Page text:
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The Effects of Postactivation Potentiation on Sprint and Jump Performance of Male Academy Soccer Players

Till, Kevin A; Cooke, Carlton

Journal of Strength & Conditioning Research: October 2009 - Volume 23 - Issue 7 - pp 1960-1967
doi: 10.1519/JSC.0b013e3181b8666e
Original Research

Till, KA and Cooke, C. The effects of postactivation potentiation on sprint and jump performance of male academy soccer players. J Strength Cond Res 23(7): 1960-1967, 2009-The purpose of this investigation was to evaluate the postactivation potentiation (PAP) effects of both dynamic and isometric maximum voluntary contractions (MVCs) on sprint and jump performance and establish whether PAP methods could be used effectively in warm up protocols for soccer players. Twelve male soccer players performed 4 warm up protocols in a cross-over, randomized, and counterbalanced design. In addition to a control warm up, subjects performed deadlift (5 repetitions at 5 repetitions maximum), tuck jump (5 repetitions), and isometric MVC knee extensions (3 repetitions for 3 s) as PAP treatments in an otherwise identical warm up protocol. After each treatment, the subjects underwent 3 10 m and 20 m sprints 4, 5, and 6 minutes post-warm up and 3 vertical jumps (VJ) at 7, 8, and 9 minutes post-warm up. Repeated measures analysis of variance showed no significant differences in the first 10 m (p = 0.258) and 20 m (p = 0.253) sprint and VJ (p = 0.703) performance and the average 10 m (p = 0.215), 20 m (p = 0.388), and VJ (p = 0.529) performance between conditions. There were also no significant differences in performance responses between the strongest and weakest subjects, but large variations in individual responses were found between the subjects. The findings suggest that there was no significant group PAP effect on sprint and jump performance after dynamic and isometric MVCs compared with a control warm up protocol. However, the large variation in individual responses (−7.1% to +8.2%) suggests PAP should be considered on an individual basis. Factors such as method, volume, load, recovery, and interindividual variability of PAP must be considered in the practical application of PAP and the rigorous research design of future studies to evaluate the potential for performance enhancement.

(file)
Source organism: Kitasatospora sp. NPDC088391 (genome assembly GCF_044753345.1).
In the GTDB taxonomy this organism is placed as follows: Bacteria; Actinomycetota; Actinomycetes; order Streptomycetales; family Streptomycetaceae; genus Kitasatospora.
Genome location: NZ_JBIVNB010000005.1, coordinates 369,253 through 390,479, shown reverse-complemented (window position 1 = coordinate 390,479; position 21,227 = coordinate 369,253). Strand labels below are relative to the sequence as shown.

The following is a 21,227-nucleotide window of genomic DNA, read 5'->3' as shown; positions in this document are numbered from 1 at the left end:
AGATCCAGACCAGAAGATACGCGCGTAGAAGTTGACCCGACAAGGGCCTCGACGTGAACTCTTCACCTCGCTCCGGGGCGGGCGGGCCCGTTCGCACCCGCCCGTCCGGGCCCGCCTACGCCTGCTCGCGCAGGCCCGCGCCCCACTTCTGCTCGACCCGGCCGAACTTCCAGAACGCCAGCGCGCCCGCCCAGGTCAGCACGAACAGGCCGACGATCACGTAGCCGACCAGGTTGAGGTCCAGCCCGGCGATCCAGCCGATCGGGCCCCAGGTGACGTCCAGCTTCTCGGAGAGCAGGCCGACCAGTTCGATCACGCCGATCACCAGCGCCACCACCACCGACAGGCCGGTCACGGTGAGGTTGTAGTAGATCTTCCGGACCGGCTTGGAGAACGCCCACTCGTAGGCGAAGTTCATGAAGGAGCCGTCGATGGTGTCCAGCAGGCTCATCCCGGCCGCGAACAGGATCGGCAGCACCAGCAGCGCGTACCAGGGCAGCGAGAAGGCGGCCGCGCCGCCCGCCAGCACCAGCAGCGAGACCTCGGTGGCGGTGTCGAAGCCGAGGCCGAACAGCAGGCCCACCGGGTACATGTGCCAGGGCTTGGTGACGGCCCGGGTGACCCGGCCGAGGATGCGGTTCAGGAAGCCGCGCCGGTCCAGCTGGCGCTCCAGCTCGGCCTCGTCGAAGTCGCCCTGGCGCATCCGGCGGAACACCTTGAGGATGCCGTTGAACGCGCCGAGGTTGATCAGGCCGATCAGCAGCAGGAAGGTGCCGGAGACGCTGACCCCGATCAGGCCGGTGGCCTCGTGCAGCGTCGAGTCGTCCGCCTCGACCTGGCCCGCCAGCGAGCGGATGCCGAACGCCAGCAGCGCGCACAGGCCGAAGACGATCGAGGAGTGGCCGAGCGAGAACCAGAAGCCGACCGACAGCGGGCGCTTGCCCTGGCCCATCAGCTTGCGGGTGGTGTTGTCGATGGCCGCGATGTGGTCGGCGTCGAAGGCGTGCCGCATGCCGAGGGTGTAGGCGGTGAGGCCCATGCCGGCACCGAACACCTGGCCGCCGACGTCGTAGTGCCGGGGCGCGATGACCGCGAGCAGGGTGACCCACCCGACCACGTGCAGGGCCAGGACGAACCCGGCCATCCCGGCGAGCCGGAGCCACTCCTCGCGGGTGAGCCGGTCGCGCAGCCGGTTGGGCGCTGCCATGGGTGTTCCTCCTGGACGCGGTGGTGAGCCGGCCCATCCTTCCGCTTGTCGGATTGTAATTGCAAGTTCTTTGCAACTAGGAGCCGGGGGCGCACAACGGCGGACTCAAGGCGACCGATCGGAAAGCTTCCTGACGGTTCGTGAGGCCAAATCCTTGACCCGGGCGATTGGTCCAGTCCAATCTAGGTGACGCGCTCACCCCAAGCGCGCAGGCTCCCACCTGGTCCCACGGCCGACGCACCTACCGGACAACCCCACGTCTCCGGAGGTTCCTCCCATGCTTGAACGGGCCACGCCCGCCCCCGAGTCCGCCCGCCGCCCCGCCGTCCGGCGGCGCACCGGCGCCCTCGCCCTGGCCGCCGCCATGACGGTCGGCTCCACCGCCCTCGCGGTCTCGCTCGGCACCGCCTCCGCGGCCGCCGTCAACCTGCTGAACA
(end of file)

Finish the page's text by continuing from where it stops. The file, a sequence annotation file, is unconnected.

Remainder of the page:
Carnegie Research Institute, Leeds Metropolitan University, Leeds, West Yorkshire, United Kingdom

Address correspondence to Kevin Till, K.Till@leedsmet.ac.uk.

© 2009 National Strength and Conditioning Association